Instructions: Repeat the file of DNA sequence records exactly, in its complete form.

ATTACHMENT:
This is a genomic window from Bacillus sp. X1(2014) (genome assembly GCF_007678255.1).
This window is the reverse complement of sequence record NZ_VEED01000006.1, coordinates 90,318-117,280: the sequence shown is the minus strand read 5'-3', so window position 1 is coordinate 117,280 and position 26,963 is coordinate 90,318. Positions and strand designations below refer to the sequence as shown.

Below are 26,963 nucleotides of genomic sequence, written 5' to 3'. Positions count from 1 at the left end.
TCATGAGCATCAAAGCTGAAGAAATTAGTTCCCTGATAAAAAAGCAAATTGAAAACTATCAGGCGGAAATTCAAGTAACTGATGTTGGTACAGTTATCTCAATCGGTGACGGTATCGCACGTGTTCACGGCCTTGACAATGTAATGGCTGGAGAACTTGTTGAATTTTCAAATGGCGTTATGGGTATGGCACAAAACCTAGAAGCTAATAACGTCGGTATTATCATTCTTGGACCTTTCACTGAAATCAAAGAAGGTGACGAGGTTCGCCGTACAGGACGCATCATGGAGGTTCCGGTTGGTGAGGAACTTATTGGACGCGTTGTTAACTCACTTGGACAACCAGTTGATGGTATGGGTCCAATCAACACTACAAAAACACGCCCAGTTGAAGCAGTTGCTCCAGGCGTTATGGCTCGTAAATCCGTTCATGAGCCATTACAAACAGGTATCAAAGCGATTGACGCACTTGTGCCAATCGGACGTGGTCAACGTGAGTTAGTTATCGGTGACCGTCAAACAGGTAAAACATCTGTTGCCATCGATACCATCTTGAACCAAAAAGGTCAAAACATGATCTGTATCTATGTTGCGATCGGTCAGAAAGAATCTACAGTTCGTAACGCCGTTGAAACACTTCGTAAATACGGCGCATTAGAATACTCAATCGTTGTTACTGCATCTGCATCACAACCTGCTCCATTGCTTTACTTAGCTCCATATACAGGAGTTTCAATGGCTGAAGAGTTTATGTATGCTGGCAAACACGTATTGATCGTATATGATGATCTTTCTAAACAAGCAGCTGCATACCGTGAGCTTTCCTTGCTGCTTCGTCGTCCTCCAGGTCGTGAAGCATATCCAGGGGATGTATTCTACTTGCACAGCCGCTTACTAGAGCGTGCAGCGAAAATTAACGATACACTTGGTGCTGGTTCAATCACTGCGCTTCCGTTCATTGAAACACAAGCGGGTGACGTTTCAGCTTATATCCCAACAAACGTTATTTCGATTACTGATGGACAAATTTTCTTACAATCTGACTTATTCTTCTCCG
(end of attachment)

This is a genomic window from Bacillus sp. X1(2014) (genome assembly GCF_007678255.1).
This window is the reverse complement of sequence record NZ_VEED01000006.1, coordinates 90,318-117,280: the sequence shown is the minus strand read 5'-3', so window position 1 is coordinate 117,280 and position 26,963 is coordinate 90,318. Positions and strand designations below refer to the sequence as shown.

Below are 26,963 nucleotides of genomic sequence, written 5' to 3'. Positions count from 1 at the left end.
TCATGAGCATCAAAGCTGAAGAAATTAGTTCCCTGATAAAAAAGCAAATTGAAAACTATCAGGCGGAAATTCAAGTAACTGATGTTGGTACAGTTATCTCAATCGGTGACGGTATCGCACGTGTTCACGGCCTTGACAATGTAATGGCTGGAGAACTTGTTGAATTTTCAAATGGCGTTATGGGTATGGCACAAAACCTAGAAGCTAATAACGTCGGTATTATCATTCTTGGACCTTTCACTGAAATCAAAGAAGGTGACGAGGTTCGCCGTACAGGACGCATCATGGAGGTTCCGGTTGGTGAGGAACTTATTGGACGCGTTGTTAACTCACTTGGACAACCAGTTGATGGTATGGGTCCAATCAACACTACAAAAACACGCCCAGTTGAAGCAGTTGCTCCAGGCGTTATGGCTCGTAAATCCGTTCATGAGCCATTACAAACAGGTATCAAAGCGATTGACGCACTTGTGCCAATCGGACGTGGTCAACGTGAGTTAGTTATCGGTGACCGTCAAACAGGTAAAACATCTGTTGCCATCGATACCATCTTGAACCAAAAAGGTCAAAACATGATCTGTATCTATGTTGCGATCGGTCAGAAAGAATCTACAGTTCGTAACGCCGTTGAAACACTTCGTAAATACGGCGCATTAGAATACTCAATCGTTGTTACTGCATCTGCATCACAACCTGCTCCATTGCTTTACTTAGCTCCATATACAGGAGTTTCAATGGCTGAAGAGTTTATGTATGCTGGCAAACACGTATTGATCGTATATGATGATCTTTCTAAACAAGCAGCTGCATACCGTGAGCTTTCCTTGCTGCTTCGTCGTCCTCCAGGTCGTGAAGCATATCCAGGGGATGTATTCTACTTGCACAGCCGCTTACTAGAGCGTGCAGCGAAAATTAACGATACACTTGGTGCTGGTTCAATCACTGCGCTTCCGTTCATTGAAACACAAGCGGGTGACGTTTCAGCTTATATCCCAACAAACGTTATTTCGATTACTGATGGACAAATTTTCTTACAATCTGACTTATTCTTCTCCG